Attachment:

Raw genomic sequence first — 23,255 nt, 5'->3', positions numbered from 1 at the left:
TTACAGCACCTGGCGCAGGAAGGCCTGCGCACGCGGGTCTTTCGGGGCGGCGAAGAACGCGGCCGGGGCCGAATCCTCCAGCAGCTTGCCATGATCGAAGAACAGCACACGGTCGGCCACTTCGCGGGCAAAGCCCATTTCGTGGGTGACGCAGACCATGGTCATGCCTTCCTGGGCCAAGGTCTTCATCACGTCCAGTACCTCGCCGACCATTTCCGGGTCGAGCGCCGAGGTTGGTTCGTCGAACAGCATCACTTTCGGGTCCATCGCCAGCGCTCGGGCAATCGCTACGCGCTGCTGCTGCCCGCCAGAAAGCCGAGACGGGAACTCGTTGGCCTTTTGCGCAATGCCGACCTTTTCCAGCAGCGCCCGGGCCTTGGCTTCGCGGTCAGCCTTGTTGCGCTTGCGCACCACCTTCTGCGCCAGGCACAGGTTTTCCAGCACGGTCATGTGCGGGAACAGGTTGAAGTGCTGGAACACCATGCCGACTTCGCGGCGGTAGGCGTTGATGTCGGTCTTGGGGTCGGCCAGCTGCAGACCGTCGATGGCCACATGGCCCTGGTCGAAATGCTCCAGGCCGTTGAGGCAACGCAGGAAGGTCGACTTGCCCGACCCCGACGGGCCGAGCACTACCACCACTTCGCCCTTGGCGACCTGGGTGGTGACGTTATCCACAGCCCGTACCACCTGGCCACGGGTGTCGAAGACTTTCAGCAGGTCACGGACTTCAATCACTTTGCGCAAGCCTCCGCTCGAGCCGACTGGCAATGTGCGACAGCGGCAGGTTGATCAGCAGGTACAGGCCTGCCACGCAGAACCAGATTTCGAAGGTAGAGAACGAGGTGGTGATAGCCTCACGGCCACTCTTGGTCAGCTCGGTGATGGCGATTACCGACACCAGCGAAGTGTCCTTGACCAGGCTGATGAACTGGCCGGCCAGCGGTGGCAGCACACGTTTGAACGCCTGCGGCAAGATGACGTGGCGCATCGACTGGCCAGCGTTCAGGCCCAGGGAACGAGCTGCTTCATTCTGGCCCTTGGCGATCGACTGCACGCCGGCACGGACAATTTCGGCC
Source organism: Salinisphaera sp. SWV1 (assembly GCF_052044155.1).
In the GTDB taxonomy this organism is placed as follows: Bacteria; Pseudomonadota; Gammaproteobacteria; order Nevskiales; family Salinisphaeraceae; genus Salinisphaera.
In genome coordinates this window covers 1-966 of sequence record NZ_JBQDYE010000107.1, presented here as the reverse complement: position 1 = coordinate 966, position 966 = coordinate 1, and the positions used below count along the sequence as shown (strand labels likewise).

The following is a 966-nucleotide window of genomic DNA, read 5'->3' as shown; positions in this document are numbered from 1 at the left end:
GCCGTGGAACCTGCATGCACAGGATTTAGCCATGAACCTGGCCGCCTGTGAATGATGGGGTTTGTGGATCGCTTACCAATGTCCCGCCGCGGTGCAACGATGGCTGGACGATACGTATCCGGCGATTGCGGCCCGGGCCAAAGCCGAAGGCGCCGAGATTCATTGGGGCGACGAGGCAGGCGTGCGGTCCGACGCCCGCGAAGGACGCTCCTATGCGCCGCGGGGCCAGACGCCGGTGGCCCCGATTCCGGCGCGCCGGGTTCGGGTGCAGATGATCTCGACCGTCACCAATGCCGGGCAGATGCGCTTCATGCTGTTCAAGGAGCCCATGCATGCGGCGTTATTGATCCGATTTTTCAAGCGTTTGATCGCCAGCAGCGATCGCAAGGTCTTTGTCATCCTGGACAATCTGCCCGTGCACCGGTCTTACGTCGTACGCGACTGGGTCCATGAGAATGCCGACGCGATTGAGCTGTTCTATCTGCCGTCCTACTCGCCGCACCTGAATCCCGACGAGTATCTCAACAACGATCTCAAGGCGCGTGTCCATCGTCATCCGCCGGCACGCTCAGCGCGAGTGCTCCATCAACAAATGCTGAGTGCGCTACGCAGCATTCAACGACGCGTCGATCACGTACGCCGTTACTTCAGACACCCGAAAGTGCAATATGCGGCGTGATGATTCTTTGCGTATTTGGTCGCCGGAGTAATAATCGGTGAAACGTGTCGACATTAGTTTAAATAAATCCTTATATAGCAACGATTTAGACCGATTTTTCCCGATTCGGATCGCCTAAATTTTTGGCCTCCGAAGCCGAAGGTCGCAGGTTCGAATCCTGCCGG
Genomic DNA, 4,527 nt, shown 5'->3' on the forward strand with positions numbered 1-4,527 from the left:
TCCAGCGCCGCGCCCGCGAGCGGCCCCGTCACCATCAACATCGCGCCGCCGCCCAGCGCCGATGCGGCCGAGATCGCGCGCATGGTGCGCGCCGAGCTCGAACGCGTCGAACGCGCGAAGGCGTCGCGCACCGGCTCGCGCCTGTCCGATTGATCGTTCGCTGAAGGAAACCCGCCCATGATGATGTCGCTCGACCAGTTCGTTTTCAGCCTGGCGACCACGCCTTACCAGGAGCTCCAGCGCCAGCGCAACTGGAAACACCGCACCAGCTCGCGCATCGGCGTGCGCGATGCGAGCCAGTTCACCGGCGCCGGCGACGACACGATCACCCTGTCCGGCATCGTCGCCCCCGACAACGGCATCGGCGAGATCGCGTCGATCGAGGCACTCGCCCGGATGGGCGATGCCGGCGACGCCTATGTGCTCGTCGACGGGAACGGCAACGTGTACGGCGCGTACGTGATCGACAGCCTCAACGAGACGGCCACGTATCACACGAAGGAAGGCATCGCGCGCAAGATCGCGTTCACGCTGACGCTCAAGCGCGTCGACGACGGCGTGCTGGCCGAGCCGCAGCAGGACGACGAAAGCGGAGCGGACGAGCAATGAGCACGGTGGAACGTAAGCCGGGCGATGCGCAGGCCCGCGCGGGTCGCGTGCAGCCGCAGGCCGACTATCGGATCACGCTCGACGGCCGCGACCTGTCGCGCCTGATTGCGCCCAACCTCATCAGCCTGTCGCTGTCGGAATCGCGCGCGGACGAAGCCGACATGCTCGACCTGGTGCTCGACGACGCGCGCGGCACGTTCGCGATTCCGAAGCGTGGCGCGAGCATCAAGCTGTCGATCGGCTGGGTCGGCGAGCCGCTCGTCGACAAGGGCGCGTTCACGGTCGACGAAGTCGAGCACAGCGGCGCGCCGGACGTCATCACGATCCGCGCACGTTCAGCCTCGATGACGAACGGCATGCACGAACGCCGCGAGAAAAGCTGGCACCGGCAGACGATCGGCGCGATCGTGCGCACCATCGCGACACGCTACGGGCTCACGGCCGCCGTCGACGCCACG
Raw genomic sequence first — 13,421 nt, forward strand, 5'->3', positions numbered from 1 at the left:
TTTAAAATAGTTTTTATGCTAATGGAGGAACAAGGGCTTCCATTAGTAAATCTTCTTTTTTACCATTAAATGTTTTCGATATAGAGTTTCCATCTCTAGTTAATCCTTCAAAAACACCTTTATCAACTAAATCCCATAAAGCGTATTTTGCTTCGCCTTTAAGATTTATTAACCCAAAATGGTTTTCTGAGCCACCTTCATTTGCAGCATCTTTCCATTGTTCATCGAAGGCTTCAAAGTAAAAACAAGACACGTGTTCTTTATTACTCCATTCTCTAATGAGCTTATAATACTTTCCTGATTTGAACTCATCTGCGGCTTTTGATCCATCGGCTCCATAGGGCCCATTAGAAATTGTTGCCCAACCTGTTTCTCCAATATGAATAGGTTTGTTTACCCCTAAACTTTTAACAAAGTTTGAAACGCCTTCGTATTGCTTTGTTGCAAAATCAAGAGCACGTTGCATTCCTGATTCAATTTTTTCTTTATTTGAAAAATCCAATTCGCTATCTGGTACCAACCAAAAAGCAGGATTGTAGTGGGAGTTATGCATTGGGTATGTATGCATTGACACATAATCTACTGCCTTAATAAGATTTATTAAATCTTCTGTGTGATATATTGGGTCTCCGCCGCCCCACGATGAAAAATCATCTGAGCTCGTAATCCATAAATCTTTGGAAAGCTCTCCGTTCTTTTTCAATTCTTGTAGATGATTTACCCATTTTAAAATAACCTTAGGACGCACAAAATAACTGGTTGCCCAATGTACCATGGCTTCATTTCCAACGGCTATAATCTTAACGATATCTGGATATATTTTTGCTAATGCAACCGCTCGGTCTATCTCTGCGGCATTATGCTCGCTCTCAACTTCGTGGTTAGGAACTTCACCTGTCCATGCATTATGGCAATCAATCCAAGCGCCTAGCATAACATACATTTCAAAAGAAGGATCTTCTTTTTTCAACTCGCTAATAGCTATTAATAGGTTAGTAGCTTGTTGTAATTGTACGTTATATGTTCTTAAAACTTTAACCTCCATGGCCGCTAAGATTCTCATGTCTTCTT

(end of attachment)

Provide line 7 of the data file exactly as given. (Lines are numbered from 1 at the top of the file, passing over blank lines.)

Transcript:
GCCGTGGAACCTGCATGCACAGGATTTAGCCATGAACCTGGCCGCCTGTGAATGATGGGGTTTGTGGATCGCTTACCAATGTCCCGCCGCGGTGCAACGATGGCTGGACGATACGTATCCGGCGATTGCGGCCCGGGCCAAAGCCGAAGGCGCCGAGATTCATTGGGGCGACGAGGCAGGCGTGCGGTCCGACGCCCGCGAAGGACGCTCCTATGCGCCGCGGGGCCAGACGCCGGTGGCCCCGATTCCGGCGCGCCGGGTTCGGGTGCAGATGATCTCGACCGTCACCAATGCCGGGCAGATGCGCTTCATGCTGTTCAAGGAGCCCATGCATGCGGCGTTATTGATCCGATTTTTCAAGCGTTTGATCGCCAGCAGCGATCGCAAGGTCTTTGTCATCCTGGACAATCTGCCCGTGCACCGGTCTTACGTCGTACGCGACTGGGTCCATGAGAATGCCGACGCGATTGAGCTGTTCTATCTGCCGTCCTACTCGCCGCACCTGAATCCCGACGAGTATCTCAACAACGATCTCAAGGCGCGTGTCCATCGTCATCCGCCGGCACGCTCAGCGCGAGTGCTCCATCAACAAATGCTGAGTGCGCTACGCAGCATTCAACGACGCGTCGATCACGTACGCCGTTACTTCAGACACCCGAAAGTGCAATATGCGGCGTGATGATTCTTTGCGTATTTGGTCGCCGGAGTAATAATCGGTGAAACGTGTCGACATTAGTTTAAATAAATCCTTATATAGCAACGATTTAGACCGATTTTTCCCGATTCGGATCGCCTAAATTTTTGGCCTCCGAAGCCGAAGGTCGCAGGTTCGAATCCTGCCGG